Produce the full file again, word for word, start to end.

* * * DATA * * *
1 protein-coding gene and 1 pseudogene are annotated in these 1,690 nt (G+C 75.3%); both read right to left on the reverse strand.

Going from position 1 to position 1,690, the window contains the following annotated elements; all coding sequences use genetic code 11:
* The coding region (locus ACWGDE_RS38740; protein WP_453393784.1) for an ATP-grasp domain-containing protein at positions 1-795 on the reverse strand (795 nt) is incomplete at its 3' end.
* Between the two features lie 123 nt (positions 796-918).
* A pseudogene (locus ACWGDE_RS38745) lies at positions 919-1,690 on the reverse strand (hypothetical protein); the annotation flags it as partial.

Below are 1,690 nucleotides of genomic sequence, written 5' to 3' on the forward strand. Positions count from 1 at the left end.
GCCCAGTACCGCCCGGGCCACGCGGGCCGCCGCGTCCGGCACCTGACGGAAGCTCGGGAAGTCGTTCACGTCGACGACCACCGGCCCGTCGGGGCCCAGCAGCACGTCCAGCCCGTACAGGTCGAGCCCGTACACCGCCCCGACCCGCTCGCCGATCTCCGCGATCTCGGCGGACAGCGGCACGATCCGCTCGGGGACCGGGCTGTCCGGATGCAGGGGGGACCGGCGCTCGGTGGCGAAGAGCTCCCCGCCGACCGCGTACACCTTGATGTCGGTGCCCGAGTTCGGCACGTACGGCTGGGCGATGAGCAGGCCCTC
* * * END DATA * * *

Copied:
1 protein-coding gene and 1 pseudogene are annotated in these 1,690 nt (G+C 75.3%); both read right to left on the reverse strand.

Going from position 1 to position 1,690, the window contains the following annotated elements; all coding sequences use genetic code 11:
* The coding region (locus ACWGDE_RS38740; protein WP_453393784.1) for an ATP-grasp domain-containing protein at positions 1-795 on the reverse strand (795 nt) is incomplete at its 3' end.
* Between the two features lie 123 nt (positions 796-918).
* A pseudogene (locus ACWGDE_RS38745) lies at positions 919-1,690 on the reverse strand (hypothetical protein); the annotation flags it as partial.

Below are 1,690 nucleotides of genomic sequence, written 5' to 3' on the forward strand. Positions count from 1 at the left end.
GCCCAGTACCGCCCGGGCCACGCGGGCCGCCGCGTCCGGCACCTGACGGAAGCTCGGGAAGTCGTTCACGTCGACGACCACCGGCCCGTCGGGGCCCAGCAGCACGTCCAGCCCGTACAGGTCGAGCCCGTACACCGCCCCGACCCGCTCGCCGATCTCCGCGATCTCGGCGGACAGCGGCACGATCCGCTCGGGGACCGGGCTGTCCGGATGCAGGGGGGACCGGCGCTCGGTGGCGAAGAGCTCCCCGCCGACCGCGTACACCTTGATGTCGGTGCCCGAGTTCGGCACGTACGGCTGGGCGATGAGCAGGCCCTC